It is a relief that the authors of Housemaid adopt a linear storytelling, sparing us the continuous and above all unnecessary non-linearity popular among web drama writers. The story of Housemaid, like life, is linear and sometimes predictable. The characters, especially the central characters, are mutual binaries. Paula, Alex’s artist mother, is self-centered and neurotic. Her need for love and attention traps her in a cycle of exploitative relationships with younger men. As Alex’s mother, Paula is far from reliable, save for occasional moments of mental clarity. Unlike Paula’s fickle motherhood, Alex is strong and unwavering in her dedication to her daughter Maddy. Nick, Alex’s abusive partner, strives to be a good father, but a damaged childhood and alcoholism trap him in a cyclical pattern of uncontrollable rage and violence. Nathaniel, Alex’s friend and male suitor, unlike Sean, is reliable and stable, and even helpful, though help eventually becomes conditional on Alex’s sexual submission to him.

The story of the young woman’s struggle in the heart of America is built on valuable performances by the main cast – Sarah Margaret Qualley as Alex, Andie Macdowell as Paula, Alex’s mother (Macdowell is also Qualley’s real mother) and Nick Robinson’s. like Sean. But the foundation is the nuanced portrayal of Qualley’s vulnerability and strength, and the working-class stubbornness of the character. She not only excels in scenes rich in dialogue, but also in scenes where dialogue is minimal, especially in scenes of emotional breakdown and depression. Macdowell, best known for her multiple award-winning performance in Stephen Soderberg’s Sex, lies and videotape (1989), depicts Paula’s neuroses and hippie abandonment with the acting method she perfected during her training in the famous Actor’s Studio in New York. Robinson’s role is perhaps the most complex. He portrays a character both violent and kind, traumatized and intelligent at the same time.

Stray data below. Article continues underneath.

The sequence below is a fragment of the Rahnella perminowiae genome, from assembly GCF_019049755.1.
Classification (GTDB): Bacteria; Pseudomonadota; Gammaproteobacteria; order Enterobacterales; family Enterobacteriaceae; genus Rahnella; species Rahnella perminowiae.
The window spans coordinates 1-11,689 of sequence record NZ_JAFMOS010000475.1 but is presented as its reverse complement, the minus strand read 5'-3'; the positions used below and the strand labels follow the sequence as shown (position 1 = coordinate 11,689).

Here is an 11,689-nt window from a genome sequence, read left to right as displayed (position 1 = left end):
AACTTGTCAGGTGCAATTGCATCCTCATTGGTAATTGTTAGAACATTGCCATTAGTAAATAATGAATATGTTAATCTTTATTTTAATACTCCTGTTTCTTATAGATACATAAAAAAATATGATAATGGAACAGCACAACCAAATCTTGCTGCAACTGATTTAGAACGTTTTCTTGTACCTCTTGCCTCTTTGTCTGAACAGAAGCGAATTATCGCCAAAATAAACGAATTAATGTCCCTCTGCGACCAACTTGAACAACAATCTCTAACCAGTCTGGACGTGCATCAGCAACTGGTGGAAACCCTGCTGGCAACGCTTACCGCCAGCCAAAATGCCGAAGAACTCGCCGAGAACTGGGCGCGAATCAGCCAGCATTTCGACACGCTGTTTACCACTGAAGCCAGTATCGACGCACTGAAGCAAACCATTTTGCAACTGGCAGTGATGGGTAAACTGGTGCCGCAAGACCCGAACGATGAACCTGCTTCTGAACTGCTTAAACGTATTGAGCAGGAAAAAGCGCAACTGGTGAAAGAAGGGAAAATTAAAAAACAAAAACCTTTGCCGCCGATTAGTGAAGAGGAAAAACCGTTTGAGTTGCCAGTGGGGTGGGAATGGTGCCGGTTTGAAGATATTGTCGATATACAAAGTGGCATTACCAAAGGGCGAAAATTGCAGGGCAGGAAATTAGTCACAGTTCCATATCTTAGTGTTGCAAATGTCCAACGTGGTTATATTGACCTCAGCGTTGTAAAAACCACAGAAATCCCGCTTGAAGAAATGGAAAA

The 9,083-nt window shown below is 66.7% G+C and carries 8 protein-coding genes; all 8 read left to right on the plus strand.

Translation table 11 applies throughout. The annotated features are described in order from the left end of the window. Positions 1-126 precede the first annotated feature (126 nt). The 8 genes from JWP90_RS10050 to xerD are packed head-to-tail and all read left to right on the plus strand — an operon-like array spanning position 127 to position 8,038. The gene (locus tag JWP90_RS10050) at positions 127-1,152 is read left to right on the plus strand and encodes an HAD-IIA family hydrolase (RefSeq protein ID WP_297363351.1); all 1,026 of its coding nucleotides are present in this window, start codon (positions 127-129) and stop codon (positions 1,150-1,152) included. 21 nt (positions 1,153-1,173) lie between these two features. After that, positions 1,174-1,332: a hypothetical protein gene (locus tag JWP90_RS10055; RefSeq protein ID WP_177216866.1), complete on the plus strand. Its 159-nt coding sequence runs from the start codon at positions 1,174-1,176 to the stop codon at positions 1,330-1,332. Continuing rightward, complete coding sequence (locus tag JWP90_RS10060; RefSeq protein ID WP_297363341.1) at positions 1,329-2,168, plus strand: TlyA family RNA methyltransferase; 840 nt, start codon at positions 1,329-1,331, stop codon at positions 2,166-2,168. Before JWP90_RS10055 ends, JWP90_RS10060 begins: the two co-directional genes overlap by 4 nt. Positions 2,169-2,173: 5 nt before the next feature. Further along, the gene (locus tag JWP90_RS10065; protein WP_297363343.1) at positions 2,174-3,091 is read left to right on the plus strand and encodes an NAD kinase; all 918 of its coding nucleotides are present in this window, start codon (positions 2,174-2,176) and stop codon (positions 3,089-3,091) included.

Housemaid reminds us of some of the most contemporary classics of European cinema struggling with poverty, social isolation and state apathy. These include the Belgian film Rossetta (Dardenne Brothers, 1999), about the eponymous teenager who lives in a Caravan with her alcoholic mother, and Me, Daniel Blake (Ken Loach, 2017) which shows the bureaucratic apathy of the UK welfare system. But beyond the thematic affinities, Maid is far from these gloomy and gloomy European films. Despite the realistic and mature portrayal of misery, Housemaid is essentially a televised drama, and oscillates between naturalism and dramatic exaggeration. Although he challenges the myth of the American Dream, he still suggests that it is worth living.

Maid is streaming on Netflix.

Watch the trailer here

Dr Indranil Bhattacharya is an academic and a filmmaker by training. He teaches filmmaking at film schools and universities, and occasionally writes articles and reviews for web portals and magazines. He holds a doctorate from the University of Westminster, London, UK.

Source link


Leave A Reply